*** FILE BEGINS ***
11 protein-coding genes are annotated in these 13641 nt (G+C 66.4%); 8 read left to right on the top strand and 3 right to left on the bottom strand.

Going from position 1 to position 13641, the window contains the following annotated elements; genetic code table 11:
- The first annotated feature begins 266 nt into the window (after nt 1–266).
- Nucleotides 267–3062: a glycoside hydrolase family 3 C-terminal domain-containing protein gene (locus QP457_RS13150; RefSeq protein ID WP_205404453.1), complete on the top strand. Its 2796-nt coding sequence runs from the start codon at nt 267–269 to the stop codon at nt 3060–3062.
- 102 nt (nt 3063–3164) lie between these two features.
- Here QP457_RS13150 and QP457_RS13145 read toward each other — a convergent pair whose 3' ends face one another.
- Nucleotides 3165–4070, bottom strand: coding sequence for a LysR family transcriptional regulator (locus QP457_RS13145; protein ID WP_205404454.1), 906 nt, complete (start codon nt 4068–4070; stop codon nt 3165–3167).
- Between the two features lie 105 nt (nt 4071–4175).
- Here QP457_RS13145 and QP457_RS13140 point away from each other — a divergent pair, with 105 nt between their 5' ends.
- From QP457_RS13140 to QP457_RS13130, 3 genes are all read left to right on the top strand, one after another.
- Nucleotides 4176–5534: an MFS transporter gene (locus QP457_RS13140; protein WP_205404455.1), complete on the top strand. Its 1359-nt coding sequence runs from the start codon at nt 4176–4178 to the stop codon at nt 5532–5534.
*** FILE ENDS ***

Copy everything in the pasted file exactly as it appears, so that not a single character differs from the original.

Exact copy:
11 protein-coding genes are annotated in these 13641 nt (G+C 66.4%); 8 read left to right on the top strand and 3 right to left on the bottom strand.

Going from position 1 to position 13641, the window contains the following annotated elements; genetic code table 11:
- The first annotated feature begins 266 nt into the window (after nt 1–266).
- Nucleotides 267–3062: a glycoside hydrolase family 3 C-terminal domain-containing protein gene (locus QP457_RS13150; RefSeq protein ID WP_205404453.1), complete on the top strand. Its 2796-nt coding sequence runs from the start codon at nt 267–269 to the stop codon at nt 3060–3062.
- 102 nt (nt 3063–3164) lie between these two features.
- Here QP457_RS13150 and QP457_RS13145 read toward each other — a convergent pair whose 3' ends face one another.
- Nucleotides 3165–4070, bottom strand: coding sequence for a LysR family transcriptional regulator (locus QP457_RS13145; protein ID WP_205404454.1), 906 nt, complete (start codon nt 4068–4070; stop codon nt 3165–3167).
- Between the two features lie 105 nt (nt 4071–4175).
- Here QP457_RS13145 and QP457_RS13140 point away from each other — a divergent pair, with 105 nt between their 5' ends.
- From QP457_RS13140 to QP457_RS13130, 3 genes are all read left to right on the top strand, one after another.
- Nucleotides 4176–5534: an MFS transporter gene (locus QP457_RS13140; protein WP_205404455.1), complete on the top strand. Its 1359-nt coding sequence runs from the start codon at nt 4176–4178 to the stop codon at nt 5532–5534.